As we move back along the near side, we discover a full-width boot, a picnic table, an entertainment hatch with TV mount and cables, external power point and a waterproof Fusion sound system. LEDs overhead light up the night and a full-length awning shades the afternoon sun. On the driver side is an outside shower and more lighting.
Underneath is the tandem leaf spring suspension riding on 16″ alloy wheels and all-terrain tyres. The Walkinshaw engineered chassis has hole-punched cross members to save weight and one of the neatest routings of electric and water leads you will find in a van. Two 110L water tanks are well guarded, there’s a grey water tank as well and the water pump is housed in its own protective enclosure.
You have to like the Techno electric step that flashes down at the push of a button and rides high out of harm’s way when not in use. Once inside you see straight away that New Age hasn’t rested on their reputation for contemporary internals. There’s still the inner city design imperative but with the ante upped several notches over their original offerings. Nearly everywhere you look there’s a special touch, an upgraded accessory and an enviable “wow factor”. You might expect that in a van touted as upmarket and luxury, but plenty of builders make the claim. New Age walks the walk.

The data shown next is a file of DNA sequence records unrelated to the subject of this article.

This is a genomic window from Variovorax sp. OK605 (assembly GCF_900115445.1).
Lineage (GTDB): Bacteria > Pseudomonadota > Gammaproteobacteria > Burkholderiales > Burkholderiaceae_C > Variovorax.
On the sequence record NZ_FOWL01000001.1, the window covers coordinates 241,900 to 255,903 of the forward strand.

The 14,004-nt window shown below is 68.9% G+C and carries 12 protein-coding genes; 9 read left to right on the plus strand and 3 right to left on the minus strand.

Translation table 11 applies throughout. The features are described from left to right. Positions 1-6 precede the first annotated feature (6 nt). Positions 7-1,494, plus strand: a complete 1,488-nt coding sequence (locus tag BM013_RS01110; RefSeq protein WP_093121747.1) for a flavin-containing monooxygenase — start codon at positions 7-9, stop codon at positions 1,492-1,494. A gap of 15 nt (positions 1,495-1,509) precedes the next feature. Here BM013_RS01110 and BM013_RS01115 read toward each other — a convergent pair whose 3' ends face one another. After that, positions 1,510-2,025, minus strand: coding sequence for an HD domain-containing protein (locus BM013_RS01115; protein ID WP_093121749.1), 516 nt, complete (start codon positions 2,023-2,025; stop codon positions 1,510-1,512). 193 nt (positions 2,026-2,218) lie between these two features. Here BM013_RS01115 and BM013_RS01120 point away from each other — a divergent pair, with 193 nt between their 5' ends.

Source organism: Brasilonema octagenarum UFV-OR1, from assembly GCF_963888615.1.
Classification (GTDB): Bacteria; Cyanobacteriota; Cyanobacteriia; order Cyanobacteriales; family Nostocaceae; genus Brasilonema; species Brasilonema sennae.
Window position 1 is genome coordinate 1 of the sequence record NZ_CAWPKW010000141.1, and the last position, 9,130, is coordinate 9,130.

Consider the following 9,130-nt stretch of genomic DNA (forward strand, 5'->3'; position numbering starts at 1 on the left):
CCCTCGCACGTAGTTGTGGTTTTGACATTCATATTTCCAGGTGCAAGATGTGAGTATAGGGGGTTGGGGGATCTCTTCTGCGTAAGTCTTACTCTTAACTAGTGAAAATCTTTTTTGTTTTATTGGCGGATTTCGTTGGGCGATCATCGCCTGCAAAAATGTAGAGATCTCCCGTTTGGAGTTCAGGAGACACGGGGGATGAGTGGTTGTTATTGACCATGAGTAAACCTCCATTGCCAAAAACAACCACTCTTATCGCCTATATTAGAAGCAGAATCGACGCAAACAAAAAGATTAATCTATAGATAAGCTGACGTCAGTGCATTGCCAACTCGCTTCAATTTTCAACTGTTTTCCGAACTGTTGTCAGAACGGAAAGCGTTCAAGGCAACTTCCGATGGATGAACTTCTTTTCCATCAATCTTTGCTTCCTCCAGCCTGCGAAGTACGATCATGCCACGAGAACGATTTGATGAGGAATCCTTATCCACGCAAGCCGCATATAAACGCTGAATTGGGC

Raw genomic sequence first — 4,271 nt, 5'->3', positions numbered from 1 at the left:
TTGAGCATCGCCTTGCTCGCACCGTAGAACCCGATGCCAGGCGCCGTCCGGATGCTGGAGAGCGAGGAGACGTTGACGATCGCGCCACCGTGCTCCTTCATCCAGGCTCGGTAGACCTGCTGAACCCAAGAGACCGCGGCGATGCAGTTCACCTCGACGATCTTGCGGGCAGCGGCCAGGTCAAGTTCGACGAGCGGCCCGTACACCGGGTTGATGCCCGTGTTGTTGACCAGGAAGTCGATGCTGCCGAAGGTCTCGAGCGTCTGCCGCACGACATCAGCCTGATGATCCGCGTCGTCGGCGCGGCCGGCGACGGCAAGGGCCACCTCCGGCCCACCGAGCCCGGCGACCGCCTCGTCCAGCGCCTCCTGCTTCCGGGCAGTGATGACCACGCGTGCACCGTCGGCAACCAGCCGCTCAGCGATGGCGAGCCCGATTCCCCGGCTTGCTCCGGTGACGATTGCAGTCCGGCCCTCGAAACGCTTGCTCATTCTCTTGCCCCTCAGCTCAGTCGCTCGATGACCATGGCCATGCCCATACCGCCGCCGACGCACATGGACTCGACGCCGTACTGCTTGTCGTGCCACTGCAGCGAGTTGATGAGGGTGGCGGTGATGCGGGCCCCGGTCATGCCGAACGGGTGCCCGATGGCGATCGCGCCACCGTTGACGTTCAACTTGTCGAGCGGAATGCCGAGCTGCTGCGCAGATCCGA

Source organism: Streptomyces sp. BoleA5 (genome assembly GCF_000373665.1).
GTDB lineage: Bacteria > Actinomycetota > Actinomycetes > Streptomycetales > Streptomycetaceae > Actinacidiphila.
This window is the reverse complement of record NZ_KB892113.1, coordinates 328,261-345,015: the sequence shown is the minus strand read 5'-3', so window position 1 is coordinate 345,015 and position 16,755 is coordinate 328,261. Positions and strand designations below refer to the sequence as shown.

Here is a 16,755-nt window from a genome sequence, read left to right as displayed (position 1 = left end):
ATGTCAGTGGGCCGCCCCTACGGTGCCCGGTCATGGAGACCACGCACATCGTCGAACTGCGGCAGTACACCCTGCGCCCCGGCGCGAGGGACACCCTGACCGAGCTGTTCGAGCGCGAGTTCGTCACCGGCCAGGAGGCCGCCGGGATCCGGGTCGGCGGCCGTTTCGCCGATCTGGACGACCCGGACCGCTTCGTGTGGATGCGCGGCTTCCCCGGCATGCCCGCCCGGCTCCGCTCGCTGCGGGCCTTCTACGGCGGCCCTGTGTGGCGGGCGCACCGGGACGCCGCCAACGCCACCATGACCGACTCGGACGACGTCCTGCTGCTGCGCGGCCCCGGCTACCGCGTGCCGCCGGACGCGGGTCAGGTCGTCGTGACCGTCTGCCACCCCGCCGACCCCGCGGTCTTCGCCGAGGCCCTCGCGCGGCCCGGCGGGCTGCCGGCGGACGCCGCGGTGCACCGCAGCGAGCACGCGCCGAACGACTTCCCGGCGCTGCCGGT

Still sceptical? Then how about the black composite sink, tap and drainer, Thetford hybrid hob with induction and gas hotplates, a duplex oven, a monster 216L fridge, divider curtain at the bedroom and bathroom design features straight out of an Italian architectural brochure.
Gloss black features on joinery, upholstery, oven, cooktop, fridge and the bedspread and contrasts against white walls and ceiling. Maybe it’s not universally appealing, but it certainly grabs your attention and, because it is so well finished, it succeeds.
Layout places the bedroom away from the door at the front, a central living room and the ensuite at the back. Bench space is sparse as in all vans of this size with a full ensuite, but the dinette table is handy for more involved cooking and there’s a pull-out bench extension near the sink for some extra room. It all seems to work well ergonomically with easy access to the fridge. Except maybe for the high microwave, the placement of which caravan reviewers have been lamenting for at least ten years without a response from builders. Someone is going to be burned.